IN RE MARRIAGE OF DODDS
583 N.E.2d 608 (1991)
222 Ill. App.3d 99
164 Ill.Dec. 692
In re MARRIAGE OF Nancy DODDS, Petitioner-Appellee, and
Terry Dodds, Respondent-Appellant.
Appellate Court of Illinois, Second District.
December 4, 1991.
Daniel A. Cwynar, Rockton, for Terry Dodds.
Norman R. Wheeler, Vella, Sparkman & Altamore, P.C., Rockford, for Nancy E. Dodds.
Justice BOWMAN delivered the opinion of the court:
Respondent, Terry Dodds, appeals from an order of the circuit court of Winnebago County modifying a child support order. Respondent contends that the trial court erred in determining that the lump-sum settlement of respondent's worker's compensation claim, for an injury which occurred after the dissolution of marriage, was income and, thus, was available to be apportioned for child support.
Respondent and petitioner, Nancy Dodds, were married and had three children. Following a divorce, they were remarried in 1984. In April 1985, Nancy filed a petition for dissolution of the marriage, and on July 2, 1985, a judgment of dissolution was entered. As part of the judgment, Terry was ordered to pay $210 per week in child support. Terry has since remarried, and he has three stepchildren. In April 1986, the original child support order was modified, and the payments were reduced to $150 per week.
During 1987, Terry suffered a work-related back injury, and he filed a worker's compensation claim. The claim was settled in January 1989, for a lump-sum payment of $135,000. After fees and costs were deducted, Terry's net award was $108,544.18. The back injury apparently disabled Terry, and he became eligible for social security disability income. As such, he receives $900 per month; his current wife receives $100; his stepchildren receive $302; and his own children receive $248.
In March 1990, Terry filed a petition to modify child support; he asked the court to reduce his payments by the amount his children were receiving from social security. Nancy filed her own petition to modify; she asked the court to allocate part of Terry's lump-sum worker's compensation settlement as child support.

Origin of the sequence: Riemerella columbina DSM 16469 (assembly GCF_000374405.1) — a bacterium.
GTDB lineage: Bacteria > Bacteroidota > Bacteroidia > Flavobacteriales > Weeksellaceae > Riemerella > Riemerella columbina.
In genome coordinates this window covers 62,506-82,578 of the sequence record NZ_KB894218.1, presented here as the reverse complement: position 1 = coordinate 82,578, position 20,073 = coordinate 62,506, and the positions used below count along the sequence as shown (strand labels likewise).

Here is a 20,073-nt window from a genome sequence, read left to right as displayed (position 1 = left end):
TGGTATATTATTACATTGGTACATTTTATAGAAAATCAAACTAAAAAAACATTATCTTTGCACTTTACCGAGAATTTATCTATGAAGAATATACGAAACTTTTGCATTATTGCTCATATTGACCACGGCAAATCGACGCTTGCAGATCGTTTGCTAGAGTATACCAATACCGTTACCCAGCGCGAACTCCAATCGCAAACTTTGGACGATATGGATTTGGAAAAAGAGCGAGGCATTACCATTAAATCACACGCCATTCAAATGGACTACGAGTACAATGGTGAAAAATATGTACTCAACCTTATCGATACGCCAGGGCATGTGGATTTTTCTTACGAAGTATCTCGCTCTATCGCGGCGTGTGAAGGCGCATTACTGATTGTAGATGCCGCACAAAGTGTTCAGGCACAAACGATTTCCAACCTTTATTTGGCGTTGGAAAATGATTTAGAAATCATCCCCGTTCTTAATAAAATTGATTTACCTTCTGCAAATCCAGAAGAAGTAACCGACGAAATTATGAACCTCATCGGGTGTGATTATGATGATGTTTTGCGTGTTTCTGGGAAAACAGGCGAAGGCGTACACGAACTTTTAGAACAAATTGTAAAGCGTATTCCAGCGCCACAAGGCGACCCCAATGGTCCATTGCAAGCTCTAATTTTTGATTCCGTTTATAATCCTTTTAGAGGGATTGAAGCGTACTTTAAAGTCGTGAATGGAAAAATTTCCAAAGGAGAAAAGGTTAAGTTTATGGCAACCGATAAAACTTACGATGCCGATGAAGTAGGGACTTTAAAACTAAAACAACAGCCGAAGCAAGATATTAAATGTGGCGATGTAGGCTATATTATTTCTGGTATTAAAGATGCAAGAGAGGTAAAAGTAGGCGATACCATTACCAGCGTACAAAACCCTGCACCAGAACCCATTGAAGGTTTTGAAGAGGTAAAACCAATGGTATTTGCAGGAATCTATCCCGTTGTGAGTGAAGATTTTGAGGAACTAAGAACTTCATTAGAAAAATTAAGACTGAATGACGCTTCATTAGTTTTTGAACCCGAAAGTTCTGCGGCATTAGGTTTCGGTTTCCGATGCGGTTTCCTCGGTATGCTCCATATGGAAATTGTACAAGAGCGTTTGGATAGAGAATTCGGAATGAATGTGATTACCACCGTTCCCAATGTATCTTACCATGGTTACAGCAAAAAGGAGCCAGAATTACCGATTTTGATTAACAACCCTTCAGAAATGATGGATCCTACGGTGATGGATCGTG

In determining whether the worker's compensation settlement was income, the trial court noted that section 706.1(A)(4) of the Illinois Marriage and Dissolution of Marriage Act (the Marriage Act) (Ill.Rev. Stat.1989, ch. 40, par. 706.1(A)(4)) defines "income" as "any form of periodic payment to an individual, regardless of source, including, but not limited to: wages, salary, * * * [and] workers' compensation." The court concluded that Terry could have taken his settlement in periodic payments but had "transformed his right to receive periodic payments into a lump sum present day cash value." The trial court ordered Terry to pay 21% of the settlement, or $23,439, to his children. Terry appeals from that part of the order.
Terry concedes that a percentage of his income must go to child support; his only argument on appeal is that his worker's compensation settlement is not "income." He argues that, if the legislature had intended that all worker's compensation payments were to fall within the definition of "income" set out in section 706.1(A)(4) of the Marriage Act, then the legislature would not have specified "periodic" payments. He argues that his payment was "a one time thing" and not "periodic." He also urges that the lump-sum settlement would not fall within the definitions of "income" found in the Principal and Income Act (Ill.Rev.Stat.1989, ch. 30, par. 504) and the Senior Citizens and Disabled Persons Property Tax Relief and Pharmaceutical Assistance Act (Senior Citizens Act) (Ill. Rev.Stat.1989, ch. 67½, par. 403.07). He further notes that, under section 104(a)(1) of the Internal Revenue Code, gross income
specifically excludes "amounts received under workmen's compensation acts as compensation for personal injuries or sickness" (26 U.S.C.A. § 104(a)(1) (West 1988)).